I suspect the bottleneck is your HD speed, not your processor, so I'd recommend using uncompressed video and working off a fast external drive or something similar.

Yes, I think it is the HD speed. An external drive with uncompressed video may be the best solution. They are cheap enough and it would be easier for transferring stuff between computers.

beaker
04-27-2007, 03:40 PM
Are you dealing with RGB or YUV data? For YUV I would just use the Apple Uncompressed 8 or 10 bit. For RGB, PNG works but is slow as piss to compress and playback. My favorite codec is BitJazz, but it does cost money. The file sizes and playback ability make it so worth it though.
www.bitjazz.com

osxrules
04-27-2007, 08:32 PM
Are you dealing with RGB or YUV data? For YUV I would just use the Apple Uncompressed 8 or 10 bit. For RGB, PNG works but is slow as piss to compress and playback. My favorite codec is BitJazz, but it does cost money. The file sizes and playback ability make it so worth it though.
www.bitjazz.com

I'm just using RGB data. I came across the BitJazz Sheervideo codec quite a lot in my search for the best codec to use and it gets pretty good reviews. The price isn't all that bad but I just don't want to rely on a 3rd party codec when I'm sharing between a lot of machines and software packages.

I had a look at JPEG2000. I didn't think any JPEG codecs were lossless but on highest quality it seems to be and the file sizes kind of reflect that. It also supports an alpha channel. Again though, the playback performance isn't good enough like the other image sequence formats.

After trying out a few, MJPEG seems closest to what I need. Pixlet's advantage is the alpha channel support but I like the performance of MJPEG and the file sizes are ok. What I could do is render the alpha channel out to a separate file if I need it for further editing but usually I just output once for use in Final Cut. Final Cut doesn't always like Pixlet's alpha channels either so hopefully this will give me one less problem.

beaker
04-28-2007, 01:21 AM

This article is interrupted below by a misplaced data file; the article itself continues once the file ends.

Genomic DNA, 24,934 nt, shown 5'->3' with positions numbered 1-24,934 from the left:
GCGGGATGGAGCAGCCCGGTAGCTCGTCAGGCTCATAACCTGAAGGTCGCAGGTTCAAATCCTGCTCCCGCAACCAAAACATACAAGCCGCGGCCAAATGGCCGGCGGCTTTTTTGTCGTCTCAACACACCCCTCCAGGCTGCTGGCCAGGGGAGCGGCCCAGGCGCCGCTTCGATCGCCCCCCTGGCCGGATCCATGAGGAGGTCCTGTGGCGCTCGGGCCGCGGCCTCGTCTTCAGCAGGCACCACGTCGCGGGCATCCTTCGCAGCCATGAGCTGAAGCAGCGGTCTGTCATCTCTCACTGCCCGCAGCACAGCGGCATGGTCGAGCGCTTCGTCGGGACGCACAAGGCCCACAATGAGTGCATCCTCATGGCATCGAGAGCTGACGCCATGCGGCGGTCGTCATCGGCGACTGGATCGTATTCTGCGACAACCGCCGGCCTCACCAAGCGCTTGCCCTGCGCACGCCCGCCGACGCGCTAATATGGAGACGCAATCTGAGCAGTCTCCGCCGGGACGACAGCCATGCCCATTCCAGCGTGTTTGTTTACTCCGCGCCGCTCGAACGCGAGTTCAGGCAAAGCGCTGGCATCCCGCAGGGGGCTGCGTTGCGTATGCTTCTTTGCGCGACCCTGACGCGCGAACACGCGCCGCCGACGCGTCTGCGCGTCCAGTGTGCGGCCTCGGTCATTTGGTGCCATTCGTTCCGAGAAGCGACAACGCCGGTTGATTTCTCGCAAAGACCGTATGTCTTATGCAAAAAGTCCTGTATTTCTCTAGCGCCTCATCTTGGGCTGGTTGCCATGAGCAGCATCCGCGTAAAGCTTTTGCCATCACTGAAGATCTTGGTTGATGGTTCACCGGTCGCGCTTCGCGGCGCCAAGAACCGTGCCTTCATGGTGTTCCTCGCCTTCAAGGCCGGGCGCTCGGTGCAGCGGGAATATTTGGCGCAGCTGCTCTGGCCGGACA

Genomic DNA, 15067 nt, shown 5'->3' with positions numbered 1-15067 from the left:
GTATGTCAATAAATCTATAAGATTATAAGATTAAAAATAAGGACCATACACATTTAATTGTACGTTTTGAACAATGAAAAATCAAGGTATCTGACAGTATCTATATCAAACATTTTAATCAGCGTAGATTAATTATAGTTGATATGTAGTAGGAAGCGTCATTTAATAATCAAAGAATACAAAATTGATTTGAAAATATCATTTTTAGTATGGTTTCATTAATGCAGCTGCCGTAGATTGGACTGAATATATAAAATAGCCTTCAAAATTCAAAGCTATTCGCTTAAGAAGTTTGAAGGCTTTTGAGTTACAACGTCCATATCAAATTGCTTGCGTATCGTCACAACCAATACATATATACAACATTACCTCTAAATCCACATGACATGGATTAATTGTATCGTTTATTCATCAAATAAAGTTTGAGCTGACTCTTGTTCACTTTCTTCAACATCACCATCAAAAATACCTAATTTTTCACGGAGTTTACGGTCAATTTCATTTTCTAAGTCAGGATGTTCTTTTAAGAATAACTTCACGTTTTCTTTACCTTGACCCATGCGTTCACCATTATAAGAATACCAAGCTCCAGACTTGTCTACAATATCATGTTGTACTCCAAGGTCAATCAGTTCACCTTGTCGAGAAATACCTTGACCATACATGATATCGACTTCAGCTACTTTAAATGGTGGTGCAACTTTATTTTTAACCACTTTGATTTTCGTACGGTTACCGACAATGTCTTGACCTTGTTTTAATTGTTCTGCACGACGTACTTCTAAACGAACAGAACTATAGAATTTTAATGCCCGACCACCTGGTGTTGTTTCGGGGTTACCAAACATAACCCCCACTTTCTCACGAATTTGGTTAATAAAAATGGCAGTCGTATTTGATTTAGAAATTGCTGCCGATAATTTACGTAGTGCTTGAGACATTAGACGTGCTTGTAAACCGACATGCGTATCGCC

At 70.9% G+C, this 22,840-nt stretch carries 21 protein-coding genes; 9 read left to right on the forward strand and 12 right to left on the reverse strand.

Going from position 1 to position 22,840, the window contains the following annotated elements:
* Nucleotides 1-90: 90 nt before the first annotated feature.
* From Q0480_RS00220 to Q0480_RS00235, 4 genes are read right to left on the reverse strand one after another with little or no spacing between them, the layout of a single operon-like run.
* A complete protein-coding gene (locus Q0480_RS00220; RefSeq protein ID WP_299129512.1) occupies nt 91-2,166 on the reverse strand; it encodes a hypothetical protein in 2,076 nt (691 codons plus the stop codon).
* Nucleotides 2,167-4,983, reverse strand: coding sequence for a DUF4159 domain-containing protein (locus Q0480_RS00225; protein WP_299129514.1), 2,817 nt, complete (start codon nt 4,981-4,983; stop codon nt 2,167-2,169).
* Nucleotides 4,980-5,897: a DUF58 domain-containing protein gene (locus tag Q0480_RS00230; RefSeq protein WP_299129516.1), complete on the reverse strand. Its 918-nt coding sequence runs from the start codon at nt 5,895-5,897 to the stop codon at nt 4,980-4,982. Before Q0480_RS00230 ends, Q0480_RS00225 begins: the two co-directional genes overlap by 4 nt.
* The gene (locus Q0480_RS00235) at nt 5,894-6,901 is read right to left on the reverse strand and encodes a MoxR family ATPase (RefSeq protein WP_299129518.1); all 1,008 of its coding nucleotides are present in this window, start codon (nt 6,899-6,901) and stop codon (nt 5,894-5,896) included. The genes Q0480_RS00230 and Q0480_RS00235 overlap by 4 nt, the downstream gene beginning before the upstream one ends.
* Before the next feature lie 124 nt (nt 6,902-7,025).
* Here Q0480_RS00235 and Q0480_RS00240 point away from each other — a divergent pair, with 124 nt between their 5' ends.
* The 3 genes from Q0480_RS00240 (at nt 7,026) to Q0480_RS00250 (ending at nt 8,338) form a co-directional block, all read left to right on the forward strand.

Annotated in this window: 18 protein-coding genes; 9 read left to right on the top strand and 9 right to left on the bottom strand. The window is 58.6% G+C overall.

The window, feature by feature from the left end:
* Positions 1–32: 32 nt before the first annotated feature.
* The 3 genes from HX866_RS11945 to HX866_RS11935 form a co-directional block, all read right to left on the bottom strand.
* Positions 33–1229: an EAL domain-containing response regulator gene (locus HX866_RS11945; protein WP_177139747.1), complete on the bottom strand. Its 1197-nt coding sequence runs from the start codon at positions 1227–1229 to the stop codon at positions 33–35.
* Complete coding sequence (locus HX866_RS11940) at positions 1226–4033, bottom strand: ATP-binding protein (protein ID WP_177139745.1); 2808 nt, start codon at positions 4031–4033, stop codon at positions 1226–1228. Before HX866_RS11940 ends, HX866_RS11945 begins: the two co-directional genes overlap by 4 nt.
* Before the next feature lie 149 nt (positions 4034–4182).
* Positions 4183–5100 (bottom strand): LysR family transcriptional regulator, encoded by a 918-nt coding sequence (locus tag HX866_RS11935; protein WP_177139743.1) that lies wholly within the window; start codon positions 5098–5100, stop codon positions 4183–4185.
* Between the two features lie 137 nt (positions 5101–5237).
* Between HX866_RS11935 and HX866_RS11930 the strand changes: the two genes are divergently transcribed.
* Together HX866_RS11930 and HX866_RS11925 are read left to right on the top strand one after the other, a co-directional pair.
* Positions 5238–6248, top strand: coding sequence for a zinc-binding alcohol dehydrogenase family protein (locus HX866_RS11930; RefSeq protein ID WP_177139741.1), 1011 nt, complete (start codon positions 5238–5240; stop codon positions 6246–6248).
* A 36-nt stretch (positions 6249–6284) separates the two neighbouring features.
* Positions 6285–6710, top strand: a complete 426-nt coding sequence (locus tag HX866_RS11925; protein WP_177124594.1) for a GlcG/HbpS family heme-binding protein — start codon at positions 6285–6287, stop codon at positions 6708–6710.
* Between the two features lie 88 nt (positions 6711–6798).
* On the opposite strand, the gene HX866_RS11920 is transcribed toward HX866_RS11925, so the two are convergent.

Mjpeg files are universal on most machines, but they are just so huge. Also it degrades a lot on multiple compressions. Which is why I like Bitjazz because there isn't any loss when it is recompressed and if you do jump from yuv to rgb and back there isn't any gamma shifts from app to app (and it doesn't clip superwhites in yuv).

osxrules
04-28-2007, 01:38 AM
Ok, guess not. It seems that MJPEG output is broken too. I get a noticable color shift when I export direct to MJPEG from Shake. Pixlet and Animation render out exactly the image that I see in the viewer. MJPEG oversaturates everything (the opposite of H264). Now what's really annoying is that if I render to Pixlet, open in Quicktime and export to MJPEG, I don't get a color shift. I guess I'll just have to suffer with Pixlet for the time being and then just convert to MJPEG after I render in quicktime, for viewing. I'm not using animation because the file sizes are way too big.

Why is it that codecs create a color shift at all? Surely there is no way that you can allow for such a thing in your pipeline. You can't change the entire clip to suit each codec.

I don't suppose there's any chance these bugs will get fixed now that Shake development has stopped. It looks to me like Apple is breaking Shake down piece by piece and incorporating it into the Final Cut suite to make an AE rival.

beaker
04-28-2007, 04:12 PM
As I suggested earlier, just render to a file sequence and compile a quicktime movie with another application. You could do this with automator, sequence publisher, motion, etc...

As for it being fixed, nope, will never happen. They have made statements about this many times on the shake listserve. They wrote it based on very old quicktime libraries. They would have to rewrite the entire quicktme interface which would take too much time.